Commonly Used Overlap Value for Stamped Parts

In the process of arranging components, the excess material left between parts and between parts and the edge of the strip is referred to as the overlap. This overlap is crucial in fabrication processes. It not only compensates for positional errors and ensures the quality of the punched parts, but also ensures a certain rigidity […]

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In the process of arranging components, the excess material left between parts and between parts and the edge of the strip is referred to as the overlap. This overlap is crucial in fabrication processes. It not only compensates for positional errors and ensures the quality of the punched parts, but also ensures a certain rigidity of the strip, facilitating feeding.

However, an overlap that is too wide wastes material, and an overlap that is too narrow can cause breakage or warping of the overlap, possibly leading to a “nibbling” phenomenon (more prominent when punching thick materials), affecting the lifespan of the die or affecting the feed, and even causing intermittent production of the punched parts.

The shape, size, material thickness, and mechanical properties of the parts, along with the feeding and blocking methods, die characteristics and other factors determine the size of the overlap. The size of the overlap is usually determined by experience, and the values used by different technicians may vary. Here, we list commonly used overlap values for both spring-pressed and fixed stripper plates in Table 1 for reference.

Table 1 Common Overlap Values

Common Overlap Values

a), b), c) are for forward straight punching of strips d) are for forward and reverse punching of strips

Sheet metal thickness tCircular or arc-shaped stampings.
r>2t
(See Figures a and b) 
Straight Side Press
L≤50 
(See Figures c and d).
L>50
(See Figures C and D)
StampingFixedStampingFixedStampingFixed
abababababa or b
≤0.251.01.2  1. 21.5  1.5~2.51.8~2.6 
>0. 25 ~0. 50. 81.01.01.21. 01. 21.52.01.2~2.21.5~2.52.0~3.0
>0.5 ~10.81.00.81.01. 01.21.21.51.5~2.51.8~2.61.5~2.5
>1~1.51.01.31.01.21.21.51.21.81.8~2.82.2~3.21.8~2.8
>1.5~21.21.51.21.51.51.81.52.02.0~3.02.4~3.42.0~3.0
>2~2.51.51.91.51.81.82.21.82.22.2~3.22.7~3.72.2~3.2
>2.5~31.82.21.82.02.02.42.22.52.5~3.53.0~4.02.5~3.5
>3~3.52.02.52.02.22.22.72.52.82.8~3.83.3~4.32.8~3.8
>3.5~42.22.72.22.52.53.02.83.03.0~4.03.5~4.53.0~4.0
>4~52.53.02.52.83.03.53.03.53.5~4.54.0~5.03.5~4.5
>5 ~120.5t0.6t0.5t0.6t0.6t0.7t0.6t0.7t0.7~0.9t0. 8~1t0.75~0.9t

Note:

1. For straight edge punched parts with length L between 50~100mm, a can take smaller value; for L between 100~200mm, a can take a median value; for L between 200-300mm, a can take a larger value.

2. For forward and reverse punched strip width B>50mm, a can take a larger value.

3. For materials like hard cardboard, hard rubber, paper laminates, and automatic feeding of punched parts, the table values should be multiplied by a factor of 1.3.

4. For materials like leather and paper, the table values should be doubled.

5. For punching with thin plate clamps, depending on the thickness and outer dimensions of the punched parts, a should not be less than 4mm.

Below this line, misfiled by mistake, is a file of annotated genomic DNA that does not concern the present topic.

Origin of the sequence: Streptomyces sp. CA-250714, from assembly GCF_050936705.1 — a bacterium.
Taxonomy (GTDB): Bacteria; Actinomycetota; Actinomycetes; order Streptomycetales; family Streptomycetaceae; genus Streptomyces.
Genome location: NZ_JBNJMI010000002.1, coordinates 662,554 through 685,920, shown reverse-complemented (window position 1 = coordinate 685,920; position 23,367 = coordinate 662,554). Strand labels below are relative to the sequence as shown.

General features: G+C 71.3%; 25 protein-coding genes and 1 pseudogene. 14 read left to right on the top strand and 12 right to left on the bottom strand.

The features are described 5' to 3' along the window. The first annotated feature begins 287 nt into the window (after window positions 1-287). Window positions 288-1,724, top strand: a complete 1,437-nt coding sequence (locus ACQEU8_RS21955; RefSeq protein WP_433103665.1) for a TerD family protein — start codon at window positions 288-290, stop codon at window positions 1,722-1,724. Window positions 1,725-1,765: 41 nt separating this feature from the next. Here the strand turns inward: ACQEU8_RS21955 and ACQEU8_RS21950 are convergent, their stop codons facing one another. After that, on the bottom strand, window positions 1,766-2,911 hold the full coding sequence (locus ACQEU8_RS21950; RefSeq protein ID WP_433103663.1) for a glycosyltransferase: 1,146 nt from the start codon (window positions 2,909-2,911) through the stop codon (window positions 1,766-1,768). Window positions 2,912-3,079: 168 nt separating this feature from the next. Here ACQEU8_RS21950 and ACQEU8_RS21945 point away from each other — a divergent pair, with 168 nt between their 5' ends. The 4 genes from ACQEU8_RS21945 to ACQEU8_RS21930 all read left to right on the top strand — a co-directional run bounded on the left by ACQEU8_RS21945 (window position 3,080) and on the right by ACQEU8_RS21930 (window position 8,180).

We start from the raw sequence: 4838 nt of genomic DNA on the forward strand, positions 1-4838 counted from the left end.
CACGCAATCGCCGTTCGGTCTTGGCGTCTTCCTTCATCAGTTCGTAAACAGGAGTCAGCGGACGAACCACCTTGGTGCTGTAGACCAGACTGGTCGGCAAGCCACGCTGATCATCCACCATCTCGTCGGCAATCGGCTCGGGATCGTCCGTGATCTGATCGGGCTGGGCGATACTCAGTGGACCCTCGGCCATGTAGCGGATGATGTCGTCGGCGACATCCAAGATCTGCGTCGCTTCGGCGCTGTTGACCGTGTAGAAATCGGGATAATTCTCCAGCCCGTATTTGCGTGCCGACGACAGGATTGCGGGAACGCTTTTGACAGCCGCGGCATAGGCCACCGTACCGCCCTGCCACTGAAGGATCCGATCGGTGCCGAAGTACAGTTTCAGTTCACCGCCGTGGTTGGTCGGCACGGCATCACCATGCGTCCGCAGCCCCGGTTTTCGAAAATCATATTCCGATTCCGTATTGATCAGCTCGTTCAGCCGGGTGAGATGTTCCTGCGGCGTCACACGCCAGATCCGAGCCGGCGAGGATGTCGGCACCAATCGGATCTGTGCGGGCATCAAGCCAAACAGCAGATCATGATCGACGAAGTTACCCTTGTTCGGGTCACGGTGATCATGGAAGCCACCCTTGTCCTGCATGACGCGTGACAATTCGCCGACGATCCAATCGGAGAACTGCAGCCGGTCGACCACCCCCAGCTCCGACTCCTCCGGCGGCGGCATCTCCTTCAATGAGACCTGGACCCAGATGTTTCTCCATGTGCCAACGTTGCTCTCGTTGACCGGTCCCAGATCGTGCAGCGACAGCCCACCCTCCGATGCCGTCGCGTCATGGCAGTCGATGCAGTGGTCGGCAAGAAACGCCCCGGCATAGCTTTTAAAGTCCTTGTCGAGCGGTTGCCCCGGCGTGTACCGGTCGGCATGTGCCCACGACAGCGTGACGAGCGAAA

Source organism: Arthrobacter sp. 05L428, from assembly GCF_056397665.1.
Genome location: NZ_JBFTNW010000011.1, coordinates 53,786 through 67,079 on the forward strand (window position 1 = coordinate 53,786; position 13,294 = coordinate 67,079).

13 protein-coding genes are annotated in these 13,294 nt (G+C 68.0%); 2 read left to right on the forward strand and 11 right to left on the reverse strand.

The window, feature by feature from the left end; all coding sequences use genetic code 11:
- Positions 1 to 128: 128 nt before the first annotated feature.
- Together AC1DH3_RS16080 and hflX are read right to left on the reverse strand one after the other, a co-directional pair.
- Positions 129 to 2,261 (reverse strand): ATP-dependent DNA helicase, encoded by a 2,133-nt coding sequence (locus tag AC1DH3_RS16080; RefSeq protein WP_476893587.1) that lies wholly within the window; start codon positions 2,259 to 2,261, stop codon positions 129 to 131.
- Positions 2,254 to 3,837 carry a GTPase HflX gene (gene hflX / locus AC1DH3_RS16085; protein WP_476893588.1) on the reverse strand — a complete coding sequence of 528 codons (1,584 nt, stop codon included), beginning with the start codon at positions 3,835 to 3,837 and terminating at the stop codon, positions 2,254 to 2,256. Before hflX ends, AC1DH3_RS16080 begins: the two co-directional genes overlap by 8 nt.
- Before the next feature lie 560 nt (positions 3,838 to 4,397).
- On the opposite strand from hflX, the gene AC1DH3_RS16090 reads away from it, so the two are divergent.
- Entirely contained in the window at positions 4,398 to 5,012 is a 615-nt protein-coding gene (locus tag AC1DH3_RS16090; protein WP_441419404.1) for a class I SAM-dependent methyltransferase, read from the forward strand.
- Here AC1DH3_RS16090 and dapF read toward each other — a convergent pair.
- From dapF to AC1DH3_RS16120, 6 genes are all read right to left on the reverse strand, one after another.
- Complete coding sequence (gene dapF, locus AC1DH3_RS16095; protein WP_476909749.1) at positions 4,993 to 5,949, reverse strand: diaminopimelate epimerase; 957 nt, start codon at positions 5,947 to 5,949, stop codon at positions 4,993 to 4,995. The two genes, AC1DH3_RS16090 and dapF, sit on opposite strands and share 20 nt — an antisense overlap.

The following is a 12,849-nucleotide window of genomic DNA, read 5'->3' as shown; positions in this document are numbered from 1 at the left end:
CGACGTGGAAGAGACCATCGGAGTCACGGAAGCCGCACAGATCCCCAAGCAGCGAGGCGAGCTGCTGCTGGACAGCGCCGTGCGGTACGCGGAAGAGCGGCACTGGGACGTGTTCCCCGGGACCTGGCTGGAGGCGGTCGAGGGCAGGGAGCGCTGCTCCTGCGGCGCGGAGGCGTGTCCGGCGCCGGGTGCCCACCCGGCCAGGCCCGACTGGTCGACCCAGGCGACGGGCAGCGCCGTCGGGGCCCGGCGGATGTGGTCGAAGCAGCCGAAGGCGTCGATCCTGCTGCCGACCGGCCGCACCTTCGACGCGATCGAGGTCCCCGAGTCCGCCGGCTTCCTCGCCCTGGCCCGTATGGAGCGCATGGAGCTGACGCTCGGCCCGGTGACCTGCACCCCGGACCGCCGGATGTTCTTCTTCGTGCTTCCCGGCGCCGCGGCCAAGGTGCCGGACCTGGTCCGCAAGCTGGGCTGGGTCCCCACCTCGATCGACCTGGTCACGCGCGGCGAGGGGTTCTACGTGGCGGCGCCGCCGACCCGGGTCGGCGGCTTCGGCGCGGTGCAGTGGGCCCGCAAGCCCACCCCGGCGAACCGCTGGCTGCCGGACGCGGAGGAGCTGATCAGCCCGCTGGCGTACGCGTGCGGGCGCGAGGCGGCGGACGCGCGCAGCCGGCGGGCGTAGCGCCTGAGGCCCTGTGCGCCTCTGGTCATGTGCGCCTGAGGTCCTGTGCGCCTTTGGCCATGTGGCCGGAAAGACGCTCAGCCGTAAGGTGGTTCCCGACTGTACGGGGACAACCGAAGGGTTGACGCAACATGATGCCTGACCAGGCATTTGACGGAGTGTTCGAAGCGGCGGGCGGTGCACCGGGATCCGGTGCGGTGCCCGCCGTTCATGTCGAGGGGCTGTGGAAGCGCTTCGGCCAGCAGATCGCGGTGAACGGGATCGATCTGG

6. Spring pressed and fixed refer to spring-pressed stripper punch die and fixed stripper punch die.

7. The values of a and b in this table have taken into account the impact of shearing width error (see Table 2, 3).

Table 2 Horizontal Shear Bed Shear Width Error (unit: mm)

Sheet metal thickness tCutting Width B
≤50>50~100>100~150>150~220>220~300
≤1-0.4-0.5-0.6-0.7-0.8
>1~2-0.5-0.6-0.7-0.8-0.9
>2~3-0.7-0.8-0.9-1.0-1.1
>3~5-0.9-1.0-1.1-1.2-1.3

Table 3: Deviation in Material Cutting Width of the Rolling Shear Machine (Unit: mm)

Sheet metal thickness tCutting Width B
≤20>20~30>30~50
≤0.5-0.050.080.10
>0.5~10.080.10-0.15
>1~20.100.150.20

In summary, the overlap is waste material. To save materials, the smaller the overlap, the better. However, too small of an overlap easily squeezes into the die, increasing blade wear, reducing die life, and also affecting the shearing surface quality of the punched parts.

Generally speaking, when determining the overlap value, consider:

1) The mechanical properties of the material. More plastic materials require larger overlap, while harder and stronger materials require smaller overlap.

2) The thickness of the material. The thicker the material, the larger the overlap should be.

3) The shape and size of the workpiece. The more complex the shape of the workpiece and the smaller the radius of the corner, the larger the overlap should be.

4) The overlap value for staggered arrangement should be larger than that for straight arrangement.

5) For manual feeding and side pressure plate guidance, the overlap value can be smaller.

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Shane
Author

Shane

Founder of MachineMFG

As the founder of MachineMFG, I have dedicated over a decade of my career to the metalworking industry. My extensive experience has allowed me to become an expert in the fields of sheet metal fabrication, machining, mechanical engineering, and machine tools for metals. I am constantly thinking, reading, and writing about these subjects, constantly striving to stay at the forefront of my field. Let my knowledge and expertise be an asset to your business.

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